To Be More . . . Neighborly
At Home, Post No. 1

A Treatise Concerning the Principles of Human Knowledge

Principles, Dialogues and Philosophical CorrespondencePrinciples, Dialogues and Philosophical Correspondence by George Berkeley
My rating: 1 of 5 stars

In 2016, while on a family trip to Ireland, we spent a couple of days in Kilkenny and our hotel was Berkeley House. The good bishop had gone to school in Kilkenny, so knowing he had some connection to the city, I asked the clerk if this was the house that Bishop George Berkeley the philosopher had lived in? She stared at me blankly and said she didn't know. Sigh.

In 2014, while at the Yale Writer's Conference, conference attendees all stayed in in Berkeley College, definitely named after the bishop. Annoying, Yalies mispronounce the name as if it is "Burk-ley" instead of "Bark-ley."

For some time now I've been reading back through the philosophical canon, including texts I last read in grad school a quarter of a century ago, such as this one, A Treatise Concerning the Principles of Human Knowledge.

I liked the Introduction, which I didn't remember being so strong. It is a criticism of abstract ideas with good discussions of how language works. Here he anticipates William James's pragmatism, Alfred North Whitehead's fallacy of misplaced concreteness, and some aspects of Analytic Philosophy. An example, "Whereas, in truth, there is no such thing as one precise and definite signification annexed to any general name, they all signifying indifferently a great number of particular ideas." A good rebuke to, among others, Socrates and his attempts to get THE definition of various concepts.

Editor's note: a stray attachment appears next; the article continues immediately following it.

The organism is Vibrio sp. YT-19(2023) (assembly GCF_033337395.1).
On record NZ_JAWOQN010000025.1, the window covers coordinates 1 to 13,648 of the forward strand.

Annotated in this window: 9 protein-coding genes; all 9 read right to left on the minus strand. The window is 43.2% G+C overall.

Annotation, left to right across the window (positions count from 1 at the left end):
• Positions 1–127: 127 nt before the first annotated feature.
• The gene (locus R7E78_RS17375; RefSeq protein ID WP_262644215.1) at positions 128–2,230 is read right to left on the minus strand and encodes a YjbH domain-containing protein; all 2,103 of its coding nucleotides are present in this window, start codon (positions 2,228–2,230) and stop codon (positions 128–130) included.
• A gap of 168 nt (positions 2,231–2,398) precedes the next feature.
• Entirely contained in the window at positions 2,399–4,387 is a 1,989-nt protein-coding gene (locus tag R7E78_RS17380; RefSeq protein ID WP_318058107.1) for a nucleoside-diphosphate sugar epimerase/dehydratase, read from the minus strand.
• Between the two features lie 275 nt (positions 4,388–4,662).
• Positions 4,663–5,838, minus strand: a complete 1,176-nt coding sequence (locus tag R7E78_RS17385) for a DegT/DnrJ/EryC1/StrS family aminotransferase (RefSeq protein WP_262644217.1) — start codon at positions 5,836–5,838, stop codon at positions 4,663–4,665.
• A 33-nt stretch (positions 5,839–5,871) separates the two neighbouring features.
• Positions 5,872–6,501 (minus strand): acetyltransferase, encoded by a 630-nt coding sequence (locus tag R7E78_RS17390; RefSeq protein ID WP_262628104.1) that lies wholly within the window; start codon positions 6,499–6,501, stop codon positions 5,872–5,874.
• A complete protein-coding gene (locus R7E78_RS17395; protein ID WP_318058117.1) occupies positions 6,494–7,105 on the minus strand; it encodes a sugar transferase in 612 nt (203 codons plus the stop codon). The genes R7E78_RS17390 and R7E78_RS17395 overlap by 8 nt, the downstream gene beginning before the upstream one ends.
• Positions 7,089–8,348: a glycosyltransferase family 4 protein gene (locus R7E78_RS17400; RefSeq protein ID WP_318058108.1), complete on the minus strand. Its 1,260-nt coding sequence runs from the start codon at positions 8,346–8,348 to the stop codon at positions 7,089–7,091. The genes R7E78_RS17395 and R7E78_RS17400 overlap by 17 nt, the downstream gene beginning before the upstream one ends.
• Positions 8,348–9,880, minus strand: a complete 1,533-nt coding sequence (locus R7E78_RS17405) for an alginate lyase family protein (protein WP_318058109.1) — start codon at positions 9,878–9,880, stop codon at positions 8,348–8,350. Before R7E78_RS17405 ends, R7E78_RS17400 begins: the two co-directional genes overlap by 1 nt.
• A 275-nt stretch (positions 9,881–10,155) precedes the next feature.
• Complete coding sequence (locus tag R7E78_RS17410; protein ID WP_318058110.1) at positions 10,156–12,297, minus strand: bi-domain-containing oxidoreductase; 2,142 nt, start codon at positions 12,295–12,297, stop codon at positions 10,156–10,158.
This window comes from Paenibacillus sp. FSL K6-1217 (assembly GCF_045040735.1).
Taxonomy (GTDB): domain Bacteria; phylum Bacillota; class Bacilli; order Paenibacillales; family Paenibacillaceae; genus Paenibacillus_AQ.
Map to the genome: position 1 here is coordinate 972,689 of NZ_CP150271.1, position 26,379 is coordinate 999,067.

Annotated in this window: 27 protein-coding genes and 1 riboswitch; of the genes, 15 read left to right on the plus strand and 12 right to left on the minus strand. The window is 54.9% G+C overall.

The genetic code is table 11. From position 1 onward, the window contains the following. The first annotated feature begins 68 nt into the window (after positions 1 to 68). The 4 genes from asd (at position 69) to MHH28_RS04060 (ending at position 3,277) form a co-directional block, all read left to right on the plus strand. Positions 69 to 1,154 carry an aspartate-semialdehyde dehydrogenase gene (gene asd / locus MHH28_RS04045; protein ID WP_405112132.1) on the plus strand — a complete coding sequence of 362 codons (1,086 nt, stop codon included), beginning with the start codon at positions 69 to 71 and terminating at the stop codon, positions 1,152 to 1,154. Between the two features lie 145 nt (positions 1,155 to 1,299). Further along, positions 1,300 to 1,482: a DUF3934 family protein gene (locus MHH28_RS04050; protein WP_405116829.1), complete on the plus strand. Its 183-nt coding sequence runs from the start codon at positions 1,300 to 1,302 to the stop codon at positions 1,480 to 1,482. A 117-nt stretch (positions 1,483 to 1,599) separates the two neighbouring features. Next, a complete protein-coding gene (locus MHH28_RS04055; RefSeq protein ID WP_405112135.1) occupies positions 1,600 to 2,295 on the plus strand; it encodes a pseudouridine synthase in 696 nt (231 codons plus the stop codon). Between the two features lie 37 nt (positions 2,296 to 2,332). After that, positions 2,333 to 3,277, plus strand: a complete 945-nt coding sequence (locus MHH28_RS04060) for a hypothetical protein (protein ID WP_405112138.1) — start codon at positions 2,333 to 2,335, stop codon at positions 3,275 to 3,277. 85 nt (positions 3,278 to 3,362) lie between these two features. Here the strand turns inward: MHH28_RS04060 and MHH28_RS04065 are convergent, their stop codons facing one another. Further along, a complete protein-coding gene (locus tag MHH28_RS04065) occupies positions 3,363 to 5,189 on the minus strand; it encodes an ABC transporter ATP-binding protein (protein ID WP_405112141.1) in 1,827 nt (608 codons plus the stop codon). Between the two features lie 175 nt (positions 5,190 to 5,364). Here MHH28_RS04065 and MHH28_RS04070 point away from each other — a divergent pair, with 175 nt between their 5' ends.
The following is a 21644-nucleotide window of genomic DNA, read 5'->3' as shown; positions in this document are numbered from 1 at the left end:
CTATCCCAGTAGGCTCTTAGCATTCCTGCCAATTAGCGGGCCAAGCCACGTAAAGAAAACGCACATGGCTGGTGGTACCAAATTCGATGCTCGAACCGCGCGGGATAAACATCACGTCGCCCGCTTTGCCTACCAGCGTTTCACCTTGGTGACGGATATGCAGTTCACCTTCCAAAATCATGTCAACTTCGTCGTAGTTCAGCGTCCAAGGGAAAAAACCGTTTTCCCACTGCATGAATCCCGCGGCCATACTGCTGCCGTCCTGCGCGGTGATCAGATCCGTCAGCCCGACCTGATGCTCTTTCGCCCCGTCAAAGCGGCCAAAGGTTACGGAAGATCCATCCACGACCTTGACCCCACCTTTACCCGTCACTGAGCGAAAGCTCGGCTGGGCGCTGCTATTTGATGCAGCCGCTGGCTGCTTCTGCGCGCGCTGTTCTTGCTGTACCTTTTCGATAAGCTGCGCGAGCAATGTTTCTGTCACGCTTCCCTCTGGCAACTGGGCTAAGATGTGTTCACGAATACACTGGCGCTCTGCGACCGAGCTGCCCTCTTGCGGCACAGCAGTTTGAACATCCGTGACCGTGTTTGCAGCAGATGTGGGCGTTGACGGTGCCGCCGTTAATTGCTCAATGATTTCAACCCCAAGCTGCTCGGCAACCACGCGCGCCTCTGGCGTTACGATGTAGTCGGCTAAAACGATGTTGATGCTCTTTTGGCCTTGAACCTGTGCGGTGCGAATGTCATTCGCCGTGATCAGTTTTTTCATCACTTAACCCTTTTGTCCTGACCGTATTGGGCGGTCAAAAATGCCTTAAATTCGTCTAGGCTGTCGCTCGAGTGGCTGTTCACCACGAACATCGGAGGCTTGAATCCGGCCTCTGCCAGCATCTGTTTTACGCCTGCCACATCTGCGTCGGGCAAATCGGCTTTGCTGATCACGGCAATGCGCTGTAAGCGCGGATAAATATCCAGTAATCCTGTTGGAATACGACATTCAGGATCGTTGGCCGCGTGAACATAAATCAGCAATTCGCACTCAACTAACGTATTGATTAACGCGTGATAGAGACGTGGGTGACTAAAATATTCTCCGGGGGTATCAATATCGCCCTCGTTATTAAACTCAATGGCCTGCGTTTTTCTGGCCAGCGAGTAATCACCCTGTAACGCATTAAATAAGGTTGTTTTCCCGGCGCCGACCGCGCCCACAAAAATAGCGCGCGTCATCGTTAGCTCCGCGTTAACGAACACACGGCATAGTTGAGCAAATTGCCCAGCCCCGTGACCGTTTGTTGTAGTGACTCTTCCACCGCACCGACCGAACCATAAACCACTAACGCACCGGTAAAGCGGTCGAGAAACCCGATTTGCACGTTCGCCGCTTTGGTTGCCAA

But after the Introduction, as Berkeley argues for Idealism--the philosophy that only ideas exist--I just found him much harder to take than I did when I first read it. And since I don't have to read it for a class or comps, I was able to quickly skim through, re-reading some texts I had liked before (such as a paragraph on the difficulty of understanding time that I quoted in my dissertation) but otherwise finding his arguments and claims rather bad.

So, interestingly, my recent re-reading of Leibniz elevated him in my appreciation and Berkeley drops in my estimation.

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